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Everest Guiding and International Standards

Over the past 2 months, and really over the past 2 years, I have read numerous blogs about how to “fix” Everest. I’ve even written a couple of my own. I just read a great piece (unpublished) by accomplished mountaineer Brad Johnson (author of Classic Climbs of the Cordillera Blanca – http://peaksandplaces.com/purchase_book.htm), who just summited Everest for the first time. He accurately wrote that this year, with perfect weather, many teams got away with what could be fatal mistakes up high. These mistakes were mostly caused by oversized teams and inexperienced guides, sherpa, and clients. Brad’s email reminded…

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Rope Fixing Team Summits Mt. Everest! 11:30 AM, May 10, 2013

We just got news from our phenom rope fixing sherpa team that they have reached the summit of Mt. Everest. It is a good day, with sun and moderate winds. This means the team has not only been able to summit and string ropes, but has also been improving anchors, and looking at ways to lessen traffic jams on the difficult sections of the route. It’s a great day! 

 

I remember rope-fixing to the summit with the rope-fixing Sherpa in 2010 and 2011, and it is incredible fun, as well as work. To be on the…

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Lhotse Face, Helis, and Progress

It’s 6:30 pm here in Camp 2, at 21,500 feet. Temperatures have been a bit cold for this time of season. That makes mornings and evenings a bit hard to leave the comforts of either a sleeping bag or our heated C2 hangout dome. And it means this will be a short blog post before we turn the heat and wifi off!

More importantly the cold temps are keeping icefall and Lhotse Face anchors and fixed ropes in excellent condition. Sherpa from many different teams keep remarking on the route’s great, and fast, condition. All the way from Base Camp…

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Everest, the Best and Worst

Everest, in all its intensity and boredom, to me often feels like a stimulant-enhanced version of “normal” life at home. This heightened intensity of emotional and physical existence is not necessarily a good thing, but I am sure this is why many of us return year after year. It is an addictive way to exist.

The last 24 hours here on Everest has been an example of this intensity, in its best and worst forms. It all began yesterday at 2:30 am. I woke to a perfect night for climbing – cold, clear weather, a big enough moon…

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Kathmandu: A Home Away From Home

After having led more than 30 expeditions and treks in Nepal over the past 15 years, I think I can finally claim Nepal as my second home. It’s not all the equipment I store here that makes it a home (although I do have 30 or so duffle bags and blue barrels of gear stashed in my friend’s houses here in Kathmandu and in the Khumbu). Nor is it my familiarity with the streets, markets, and alleyways that make up the maze of a city that is Kathmandu. Nepal is a home to me because of the friends and family…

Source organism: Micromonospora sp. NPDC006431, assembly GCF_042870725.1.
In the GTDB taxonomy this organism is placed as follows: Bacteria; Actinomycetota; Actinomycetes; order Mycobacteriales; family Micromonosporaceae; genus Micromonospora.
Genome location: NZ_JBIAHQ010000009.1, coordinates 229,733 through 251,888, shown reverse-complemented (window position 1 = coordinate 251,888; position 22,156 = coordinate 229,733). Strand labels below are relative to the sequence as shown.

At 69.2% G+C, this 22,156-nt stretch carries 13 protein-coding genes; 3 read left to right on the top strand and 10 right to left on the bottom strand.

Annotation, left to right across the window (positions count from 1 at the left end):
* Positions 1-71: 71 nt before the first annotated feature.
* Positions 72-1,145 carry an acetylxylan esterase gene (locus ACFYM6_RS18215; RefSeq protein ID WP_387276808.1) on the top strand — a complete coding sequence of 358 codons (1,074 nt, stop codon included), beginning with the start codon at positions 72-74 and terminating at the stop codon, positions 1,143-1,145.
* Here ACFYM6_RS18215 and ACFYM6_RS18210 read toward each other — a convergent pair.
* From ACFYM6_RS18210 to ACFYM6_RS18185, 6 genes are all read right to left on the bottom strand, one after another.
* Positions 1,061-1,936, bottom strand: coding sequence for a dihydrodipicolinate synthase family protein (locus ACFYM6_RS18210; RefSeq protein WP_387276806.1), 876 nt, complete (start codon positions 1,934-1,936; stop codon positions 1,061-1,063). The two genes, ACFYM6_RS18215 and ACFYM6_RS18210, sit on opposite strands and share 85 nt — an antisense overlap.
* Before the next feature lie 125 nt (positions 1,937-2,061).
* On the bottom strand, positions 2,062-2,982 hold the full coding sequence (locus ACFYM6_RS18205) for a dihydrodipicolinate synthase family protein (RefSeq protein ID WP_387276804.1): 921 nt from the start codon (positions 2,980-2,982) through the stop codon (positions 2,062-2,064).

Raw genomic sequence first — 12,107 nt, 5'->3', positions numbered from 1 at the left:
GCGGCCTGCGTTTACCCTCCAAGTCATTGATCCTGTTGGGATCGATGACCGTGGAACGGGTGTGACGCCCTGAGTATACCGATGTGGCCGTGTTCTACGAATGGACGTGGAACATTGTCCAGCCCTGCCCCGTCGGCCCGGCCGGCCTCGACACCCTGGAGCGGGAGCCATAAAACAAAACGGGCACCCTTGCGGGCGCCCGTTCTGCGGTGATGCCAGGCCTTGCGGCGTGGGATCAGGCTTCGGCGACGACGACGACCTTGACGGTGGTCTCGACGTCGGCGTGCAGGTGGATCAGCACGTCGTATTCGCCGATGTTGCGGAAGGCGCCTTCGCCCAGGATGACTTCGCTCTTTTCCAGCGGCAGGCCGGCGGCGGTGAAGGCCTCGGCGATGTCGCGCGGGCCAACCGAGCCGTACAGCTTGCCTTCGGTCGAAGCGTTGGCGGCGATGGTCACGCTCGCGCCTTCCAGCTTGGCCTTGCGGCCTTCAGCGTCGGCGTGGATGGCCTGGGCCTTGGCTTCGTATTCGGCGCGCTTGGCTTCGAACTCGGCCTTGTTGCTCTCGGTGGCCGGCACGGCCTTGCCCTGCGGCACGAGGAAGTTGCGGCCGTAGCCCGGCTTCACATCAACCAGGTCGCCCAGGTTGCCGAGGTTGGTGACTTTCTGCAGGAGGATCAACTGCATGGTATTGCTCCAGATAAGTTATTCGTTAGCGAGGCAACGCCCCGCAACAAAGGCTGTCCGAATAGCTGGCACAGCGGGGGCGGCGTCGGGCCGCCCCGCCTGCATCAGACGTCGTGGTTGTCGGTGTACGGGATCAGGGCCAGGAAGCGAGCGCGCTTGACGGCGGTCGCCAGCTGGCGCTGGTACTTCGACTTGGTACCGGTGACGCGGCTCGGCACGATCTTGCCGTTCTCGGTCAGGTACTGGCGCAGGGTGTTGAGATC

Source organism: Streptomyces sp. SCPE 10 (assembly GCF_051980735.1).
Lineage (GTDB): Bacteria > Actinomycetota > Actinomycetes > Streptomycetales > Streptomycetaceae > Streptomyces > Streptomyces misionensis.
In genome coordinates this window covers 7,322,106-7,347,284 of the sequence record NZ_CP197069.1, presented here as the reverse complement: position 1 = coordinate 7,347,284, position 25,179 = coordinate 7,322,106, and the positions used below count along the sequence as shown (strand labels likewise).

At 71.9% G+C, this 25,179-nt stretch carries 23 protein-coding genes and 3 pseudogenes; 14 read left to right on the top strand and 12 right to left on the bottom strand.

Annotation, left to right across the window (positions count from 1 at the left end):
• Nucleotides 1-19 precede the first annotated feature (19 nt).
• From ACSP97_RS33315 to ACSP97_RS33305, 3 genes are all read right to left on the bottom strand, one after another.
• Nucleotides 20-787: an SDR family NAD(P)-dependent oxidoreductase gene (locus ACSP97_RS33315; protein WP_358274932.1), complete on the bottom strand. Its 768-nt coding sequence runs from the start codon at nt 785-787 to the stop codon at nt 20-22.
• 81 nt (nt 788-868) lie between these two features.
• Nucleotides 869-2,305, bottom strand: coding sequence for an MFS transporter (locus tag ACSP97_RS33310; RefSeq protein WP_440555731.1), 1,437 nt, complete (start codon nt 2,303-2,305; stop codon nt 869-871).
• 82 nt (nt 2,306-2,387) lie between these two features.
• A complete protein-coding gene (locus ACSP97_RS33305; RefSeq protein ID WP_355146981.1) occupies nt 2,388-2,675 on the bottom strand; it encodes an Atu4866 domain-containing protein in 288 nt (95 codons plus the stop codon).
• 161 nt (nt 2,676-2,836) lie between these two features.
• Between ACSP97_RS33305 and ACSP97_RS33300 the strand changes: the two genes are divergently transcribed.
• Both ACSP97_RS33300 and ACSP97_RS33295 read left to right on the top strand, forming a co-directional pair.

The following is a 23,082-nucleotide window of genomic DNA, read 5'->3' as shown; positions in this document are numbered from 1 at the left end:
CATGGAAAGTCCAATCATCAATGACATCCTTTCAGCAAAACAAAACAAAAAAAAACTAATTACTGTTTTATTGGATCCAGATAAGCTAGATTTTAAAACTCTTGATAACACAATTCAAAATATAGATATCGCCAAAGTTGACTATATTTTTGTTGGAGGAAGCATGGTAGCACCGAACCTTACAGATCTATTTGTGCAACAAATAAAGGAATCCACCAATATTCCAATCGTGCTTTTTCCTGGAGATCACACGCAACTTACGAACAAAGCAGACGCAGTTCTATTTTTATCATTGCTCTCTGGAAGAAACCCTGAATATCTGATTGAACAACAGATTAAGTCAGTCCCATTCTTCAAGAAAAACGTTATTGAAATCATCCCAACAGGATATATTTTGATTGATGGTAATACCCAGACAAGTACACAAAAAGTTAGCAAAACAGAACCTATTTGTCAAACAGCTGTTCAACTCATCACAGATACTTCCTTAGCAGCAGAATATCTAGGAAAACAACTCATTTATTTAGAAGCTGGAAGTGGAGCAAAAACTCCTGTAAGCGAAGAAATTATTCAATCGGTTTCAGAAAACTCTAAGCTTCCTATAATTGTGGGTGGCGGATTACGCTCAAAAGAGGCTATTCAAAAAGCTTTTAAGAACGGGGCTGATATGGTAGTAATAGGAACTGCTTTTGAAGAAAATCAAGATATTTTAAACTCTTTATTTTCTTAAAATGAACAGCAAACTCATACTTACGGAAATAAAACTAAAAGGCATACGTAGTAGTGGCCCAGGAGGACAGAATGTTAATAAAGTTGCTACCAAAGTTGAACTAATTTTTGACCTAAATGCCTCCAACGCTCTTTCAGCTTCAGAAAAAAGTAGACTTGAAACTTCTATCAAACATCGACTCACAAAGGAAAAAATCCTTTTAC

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Full Interview with Alan Arnette

Alpenglow’s owner and lead guide, Adrian Ballinger, recently did an interview with Alan Arnette discussing Alpenglow’s spring plans on Everest and Lhotse, and our innovative rapid-ascent climbs. Here is the full interview:

Did you change your client experience requirements based on your 45 day program?

No. We hold to the same high standards (perhaps the highest in the industry) for both our traditional and express climbs. This includes a previous 8,000 meter peak expedition as well as at least 5 peaks over 19,000 feet, 30 days in crampons, a minimum of 3 days of steep ice climbing, 3 days…

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The Road to Everest, Part 2

Last week I wrote about what you should expect from your Mt. Everest guide service. Today’s blog is about you and what you can do to be ready to join an Everest expedition. Of course, there are many different ways to acquire the experience necessary, but when a climber has little or no experience and comes to me with a serious goal of summiting Mt. Everest, the following list would be my recommended path to success. It can be done over a couple of years, or for someone with the time and financial ability, in a little more than a…

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The Road to Everest, Part 1

December is the time of year when we finalize our Mt. Everest team for next spring. Many of my discussions with climbers at this time of year focus around whether they are “ready” for Mt. Everest. These conversations are really important. As well as the risks involved in climbing Everest, the cost and time commitment are huge considerations. Once you take into account all the common add-ons that most Everest guiding companies charge, along with equipment and travel, climbers are considering spending $70,000-$150,000 dollars, as well as taking up to 2 1/2 months away from their day-to-day lives. Climbers shouldn’t…

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Wrapping up the 2012 Himalayan Season

Sitting poolside at the Kathmandu Hyatt in November…. this is the time and place each year that the Alpenglow guides and staff wrap-up and debrief the Himalayan season. At least it is where we begin our defrosting! Then it’s off to Thailand for our “annual meeting”. This autumn season in Nepal has been one of my most memorable since I began climbing in Nepal in 1997. And, as often happens with memorable seasons, it has had both highs and lows. The dark side is well known already – on Manaslu, a mountain I have guided and summited four times, one…

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